The nearest place to me that has some great examples of Roman architecture still in existence is York but there are many other similarly historic places throughout Britain.
The Medieval Plasterers
It was not until the middle ages that plastering in Britain really took off. Open fires and timber buildings covered in reed were still very common and not a great mix so fires were a big problem for medieval Britain.
Plaster had started to become known throughout Europe for it’s ability to protect against fire so in the late part of the 12th Century Henry Fitz Alwyn the first mayor of London ordered that all cook shop sites be plastered.
In 1212 there was a huge fire which destroyed many buildings along the Thames and spread onto London bridge. The bridge had recently been rebuilt in stone so it survived but houses that had been built along it which were supposed to help pay for it’s maintenance were all destroyed.
King John endorsed Henry Fitz Alwyns order by declaring that shop owners around the Thames and London bridge must whitewash and plaster inside and out any house covered in reed or rush within 8 days or it was to be demolished. He further ordered that all houses in which brewing or baking is done be plastered within and without so that they be safe from fire.
In that same ordinance a fixed rate of wages was made. For whitewashers and mud plasterers it was to be 3d per day with keep or 4d without. According to the Bank of England inflation calculator this was about £23.15 or £30.93 in todays money which is very low in comparison to a plasterer today. Maybe this suggests that the trade had not been recognised as a skill at this stage or was the cost of living a lot less than it is today?. This could well be the topic for another post.
In 1254 following a trip to paris King Henry III became quite enthused by the plaster being used there. He was said to have admired the whiteness and firmness of the walls so he introduced gypsum plaster to England and this is where the name plaster of paris came from.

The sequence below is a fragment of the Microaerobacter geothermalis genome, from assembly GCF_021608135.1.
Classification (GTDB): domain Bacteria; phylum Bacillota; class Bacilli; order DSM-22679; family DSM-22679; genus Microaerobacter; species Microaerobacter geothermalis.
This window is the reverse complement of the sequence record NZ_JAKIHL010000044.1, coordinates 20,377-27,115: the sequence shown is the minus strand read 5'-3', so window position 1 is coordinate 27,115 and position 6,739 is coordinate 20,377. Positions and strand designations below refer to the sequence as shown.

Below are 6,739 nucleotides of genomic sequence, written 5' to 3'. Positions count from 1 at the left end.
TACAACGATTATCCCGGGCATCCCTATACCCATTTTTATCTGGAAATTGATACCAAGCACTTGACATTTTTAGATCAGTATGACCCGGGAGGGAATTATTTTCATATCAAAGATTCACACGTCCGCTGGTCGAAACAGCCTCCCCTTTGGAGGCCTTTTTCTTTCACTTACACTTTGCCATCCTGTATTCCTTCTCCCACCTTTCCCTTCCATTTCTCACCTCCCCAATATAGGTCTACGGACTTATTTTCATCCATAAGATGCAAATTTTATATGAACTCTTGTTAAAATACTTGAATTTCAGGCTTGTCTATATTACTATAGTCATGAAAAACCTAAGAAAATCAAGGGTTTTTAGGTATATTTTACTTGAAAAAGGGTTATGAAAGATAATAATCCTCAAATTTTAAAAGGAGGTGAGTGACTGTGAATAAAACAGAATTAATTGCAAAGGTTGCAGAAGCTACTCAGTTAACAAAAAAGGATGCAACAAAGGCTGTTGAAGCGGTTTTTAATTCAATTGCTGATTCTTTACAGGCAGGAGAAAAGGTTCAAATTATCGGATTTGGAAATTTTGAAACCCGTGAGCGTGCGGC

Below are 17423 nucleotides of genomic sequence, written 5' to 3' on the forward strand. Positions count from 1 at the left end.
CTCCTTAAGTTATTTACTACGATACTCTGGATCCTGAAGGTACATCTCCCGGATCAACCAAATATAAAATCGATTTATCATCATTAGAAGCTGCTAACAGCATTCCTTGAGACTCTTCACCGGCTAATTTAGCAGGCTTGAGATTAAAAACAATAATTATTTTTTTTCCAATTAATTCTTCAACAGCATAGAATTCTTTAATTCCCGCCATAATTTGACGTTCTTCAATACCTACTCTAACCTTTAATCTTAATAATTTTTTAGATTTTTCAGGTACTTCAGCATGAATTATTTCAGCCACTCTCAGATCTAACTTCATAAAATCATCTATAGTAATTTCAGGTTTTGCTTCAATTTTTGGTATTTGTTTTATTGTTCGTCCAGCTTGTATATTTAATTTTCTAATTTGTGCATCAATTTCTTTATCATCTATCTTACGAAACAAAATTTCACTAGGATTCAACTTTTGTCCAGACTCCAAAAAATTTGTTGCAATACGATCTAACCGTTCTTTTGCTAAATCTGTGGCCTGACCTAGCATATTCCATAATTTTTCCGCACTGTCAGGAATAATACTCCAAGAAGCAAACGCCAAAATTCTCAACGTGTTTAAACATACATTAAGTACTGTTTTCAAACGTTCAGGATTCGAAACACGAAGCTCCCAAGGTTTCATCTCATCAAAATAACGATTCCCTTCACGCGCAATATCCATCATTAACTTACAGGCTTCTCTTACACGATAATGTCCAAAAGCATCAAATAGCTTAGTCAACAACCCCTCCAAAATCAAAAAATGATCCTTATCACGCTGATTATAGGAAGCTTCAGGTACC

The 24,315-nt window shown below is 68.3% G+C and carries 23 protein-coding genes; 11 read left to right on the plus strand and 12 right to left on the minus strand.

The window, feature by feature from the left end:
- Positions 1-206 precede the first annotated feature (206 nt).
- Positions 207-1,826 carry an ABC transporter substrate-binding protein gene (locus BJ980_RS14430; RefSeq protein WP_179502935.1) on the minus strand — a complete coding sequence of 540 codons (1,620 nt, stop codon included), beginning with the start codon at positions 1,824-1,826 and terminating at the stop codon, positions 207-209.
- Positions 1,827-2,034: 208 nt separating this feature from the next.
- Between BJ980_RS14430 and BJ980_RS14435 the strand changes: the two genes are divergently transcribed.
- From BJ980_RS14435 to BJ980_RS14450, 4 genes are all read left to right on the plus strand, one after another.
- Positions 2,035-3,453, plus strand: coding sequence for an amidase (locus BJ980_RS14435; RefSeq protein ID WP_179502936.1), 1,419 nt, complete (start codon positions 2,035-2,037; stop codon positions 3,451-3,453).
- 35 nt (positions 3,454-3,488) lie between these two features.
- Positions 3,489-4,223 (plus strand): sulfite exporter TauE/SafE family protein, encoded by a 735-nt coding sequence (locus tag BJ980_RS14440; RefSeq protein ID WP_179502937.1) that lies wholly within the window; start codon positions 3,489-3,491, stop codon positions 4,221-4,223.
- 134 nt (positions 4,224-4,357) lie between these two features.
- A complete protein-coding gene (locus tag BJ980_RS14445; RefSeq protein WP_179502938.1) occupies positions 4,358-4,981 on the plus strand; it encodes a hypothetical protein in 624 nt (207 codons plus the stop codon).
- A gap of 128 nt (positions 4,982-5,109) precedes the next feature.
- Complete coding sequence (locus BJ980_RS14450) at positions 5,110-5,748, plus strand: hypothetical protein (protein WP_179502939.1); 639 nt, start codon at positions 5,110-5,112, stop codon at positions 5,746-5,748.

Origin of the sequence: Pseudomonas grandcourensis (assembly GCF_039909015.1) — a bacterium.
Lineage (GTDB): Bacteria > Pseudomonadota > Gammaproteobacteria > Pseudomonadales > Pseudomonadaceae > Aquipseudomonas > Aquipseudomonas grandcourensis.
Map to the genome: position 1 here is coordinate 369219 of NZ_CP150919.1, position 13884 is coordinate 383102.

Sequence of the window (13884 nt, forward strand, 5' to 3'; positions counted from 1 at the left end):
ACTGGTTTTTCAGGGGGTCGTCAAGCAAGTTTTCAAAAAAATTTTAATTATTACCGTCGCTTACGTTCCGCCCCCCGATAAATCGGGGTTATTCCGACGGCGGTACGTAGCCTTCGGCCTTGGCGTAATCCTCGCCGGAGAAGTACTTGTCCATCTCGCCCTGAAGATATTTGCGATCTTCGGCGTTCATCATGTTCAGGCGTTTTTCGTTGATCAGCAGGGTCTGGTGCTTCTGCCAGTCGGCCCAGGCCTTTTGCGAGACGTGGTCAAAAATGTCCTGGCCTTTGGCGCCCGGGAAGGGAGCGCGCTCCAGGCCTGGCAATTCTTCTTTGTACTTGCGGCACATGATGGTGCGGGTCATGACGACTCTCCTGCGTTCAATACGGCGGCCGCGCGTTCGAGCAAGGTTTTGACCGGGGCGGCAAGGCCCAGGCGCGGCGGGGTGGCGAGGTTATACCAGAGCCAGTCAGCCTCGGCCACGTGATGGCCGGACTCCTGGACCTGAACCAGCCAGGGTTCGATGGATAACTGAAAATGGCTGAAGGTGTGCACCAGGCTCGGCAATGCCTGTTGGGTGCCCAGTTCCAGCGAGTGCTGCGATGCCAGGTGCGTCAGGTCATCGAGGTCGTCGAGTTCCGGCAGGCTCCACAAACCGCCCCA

A contract for plastering dated 1317 exists where Adam the plasterer a citizen of London agrees with Sir John De Bretagne Earl of Richmond to find “plaster of paris” wherewith to plaster his hall wall and befittingly within and without.
13th Century Plastering
During the mid 13th century additives such as hair for reinforcement and malt, urine, beer, milk or eggs were used for plasticity. Ox or cow hair was preferred as the longer the hair the better it was. Although horse hair was also used which was sometimes mixed with the longer ox hair but it did produce a lesser quality plaster.
14th Century Plastering
By the 14th century decorative plasterwork in the form of pargeting and terracotta had found it’s way to England although it did not really become fashionable until later on in the 15th and 16th centuries.
Pargeting in those days was a form of decorative external render that was used to decorate the exterior of timber framed buildings. Patterns were moulded or modelled into the lime putty or plaster used which produced a very ornate look. Terracotta didn’t really get used in plasterwork but instead was used to create ornaments and pots.
15th and 16th Century Plastering
During the 15th and 16th Century the roman techniques of plastering together with fresco painting were studied and carried out in grand houses throughout Britain.
They used stucco duro which is a mixture of air slaked lime and marble dust with a little gypsum in order to help it set. Excavations of Henry VII’s palace in Nonsuch discovered some lovely stucco decorations that are still in very good condition.